-Clear plastic box cover missing. Will try to find replacement for this somehow.
-Box have marking of original price of “100,-” in backside.
-Original receipt for “100mk” (Topdata Oy, Helsinki, 2/10/82)
-Original manual, loading instructions and warranty card.

original_receipt_s
Original receipt

loading_s
Loading instructions

The digitized file of the tape is available from Brutaldeluxe already:
https://www.brutaldeluxe.fr/projects/cassettes/personalsoftware/

The game manual and and paper stuff from the box scanned here:
https://archive.org/details/BridgeChallengerPersonalSoftware1978InstructionsLeaflet

 

FinApple 2019 (c)
Apple II Forever.

wDrive by KbooHK

World of .woz:

I must admit. Even i obtained the AppleSauce device from the first run in summer 2018, i did not have any rush to get the .woz files running in real hardware. Emulators were covered quite quicky and the support was added to OpenEmulator, Virtual II, MAME, microM8, EPPLEII. Just that “most” files read with AppleSauce to .a2r and then converted to.woz do exist on cracked .dsk format already. Most? What an excuse?! I was happy (still am) using .dsk ,as it really doesn’t matter what format i load the software in, if it works. But i do see .woz as important preservation/archive-format absolutely. It is the future.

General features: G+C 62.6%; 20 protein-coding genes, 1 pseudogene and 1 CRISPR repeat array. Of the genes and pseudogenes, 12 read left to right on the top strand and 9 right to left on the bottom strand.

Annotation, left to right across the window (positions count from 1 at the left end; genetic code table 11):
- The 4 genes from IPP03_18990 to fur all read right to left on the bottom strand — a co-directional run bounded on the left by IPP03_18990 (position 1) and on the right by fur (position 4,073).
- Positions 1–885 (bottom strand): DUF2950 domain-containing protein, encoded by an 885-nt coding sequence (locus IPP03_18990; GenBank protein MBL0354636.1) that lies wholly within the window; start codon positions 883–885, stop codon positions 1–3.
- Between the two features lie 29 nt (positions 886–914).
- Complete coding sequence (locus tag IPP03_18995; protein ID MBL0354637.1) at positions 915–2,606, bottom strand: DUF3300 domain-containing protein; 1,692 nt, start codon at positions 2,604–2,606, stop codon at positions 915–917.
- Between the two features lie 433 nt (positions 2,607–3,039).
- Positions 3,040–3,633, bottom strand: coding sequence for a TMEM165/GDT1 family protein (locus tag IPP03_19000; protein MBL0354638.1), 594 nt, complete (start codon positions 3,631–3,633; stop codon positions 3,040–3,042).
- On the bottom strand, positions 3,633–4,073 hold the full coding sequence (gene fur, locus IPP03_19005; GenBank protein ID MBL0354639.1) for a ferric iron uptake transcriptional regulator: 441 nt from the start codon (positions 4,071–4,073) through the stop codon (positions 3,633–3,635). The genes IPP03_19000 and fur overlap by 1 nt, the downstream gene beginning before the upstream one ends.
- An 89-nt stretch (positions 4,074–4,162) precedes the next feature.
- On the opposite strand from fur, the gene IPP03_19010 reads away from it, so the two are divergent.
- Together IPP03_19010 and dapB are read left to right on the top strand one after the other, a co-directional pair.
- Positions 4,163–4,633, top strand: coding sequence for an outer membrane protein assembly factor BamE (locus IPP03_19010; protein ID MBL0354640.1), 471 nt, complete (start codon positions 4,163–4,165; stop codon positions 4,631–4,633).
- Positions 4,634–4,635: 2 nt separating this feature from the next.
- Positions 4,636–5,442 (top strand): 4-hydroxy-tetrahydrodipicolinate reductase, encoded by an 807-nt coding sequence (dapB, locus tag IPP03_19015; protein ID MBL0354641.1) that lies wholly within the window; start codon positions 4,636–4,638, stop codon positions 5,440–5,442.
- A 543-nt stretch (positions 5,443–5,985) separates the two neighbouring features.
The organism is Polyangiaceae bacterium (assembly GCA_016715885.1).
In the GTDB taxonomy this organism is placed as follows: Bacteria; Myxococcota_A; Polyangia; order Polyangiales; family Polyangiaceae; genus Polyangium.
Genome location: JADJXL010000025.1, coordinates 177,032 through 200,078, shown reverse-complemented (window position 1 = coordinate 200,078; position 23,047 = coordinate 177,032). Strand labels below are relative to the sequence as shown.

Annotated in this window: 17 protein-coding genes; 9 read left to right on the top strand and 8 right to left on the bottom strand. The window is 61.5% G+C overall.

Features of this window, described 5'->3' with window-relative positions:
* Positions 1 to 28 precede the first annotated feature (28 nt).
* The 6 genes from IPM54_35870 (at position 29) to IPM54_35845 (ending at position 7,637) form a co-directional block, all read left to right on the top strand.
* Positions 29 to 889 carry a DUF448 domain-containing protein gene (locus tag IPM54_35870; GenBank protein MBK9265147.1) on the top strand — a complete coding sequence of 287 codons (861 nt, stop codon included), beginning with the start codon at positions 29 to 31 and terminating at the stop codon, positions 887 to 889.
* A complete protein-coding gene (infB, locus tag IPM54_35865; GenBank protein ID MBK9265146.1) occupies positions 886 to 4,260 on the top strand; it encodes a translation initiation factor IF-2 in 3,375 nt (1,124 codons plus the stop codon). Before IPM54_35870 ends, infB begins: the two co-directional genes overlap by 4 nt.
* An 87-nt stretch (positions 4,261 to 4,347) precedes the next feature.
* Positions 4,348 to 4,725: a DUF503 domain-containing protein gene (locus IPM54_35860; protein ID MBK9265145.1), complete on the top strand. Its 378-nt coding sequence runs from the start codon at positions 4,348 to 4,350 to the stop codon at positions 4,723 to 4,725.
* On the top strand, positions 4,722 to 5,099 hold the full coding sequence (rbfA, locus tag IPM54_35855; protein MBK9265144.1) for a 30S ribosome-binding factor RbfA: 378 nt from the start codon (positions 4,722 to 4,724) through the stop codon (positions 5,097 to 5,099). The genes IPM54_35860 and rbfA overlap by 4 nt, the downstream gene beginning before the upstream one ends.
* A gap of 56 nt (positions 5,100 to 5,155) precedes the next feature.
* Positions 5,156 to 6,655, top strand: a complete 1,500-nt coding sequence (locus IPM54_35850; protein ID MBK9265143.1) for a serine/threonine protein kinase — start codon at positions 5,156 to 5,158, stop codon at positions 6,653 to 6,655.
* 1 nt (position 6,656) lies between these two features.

John K. Morris have done absolutely phenomenal job with the .a2r and .woz formats as well with the AppleSauce-device itself and the software supporting it. This is absolutely what we needed in the Apple II community hands down! The other preservation efforts have not been as successful what comes to Apple II software by far sight – and we do not have too much time to loose in sake of preservation either. John also did upgrade the .woz format and the board PCB lately and you could get the upgrade board from him directly for nominal fee if you bought the first revision device.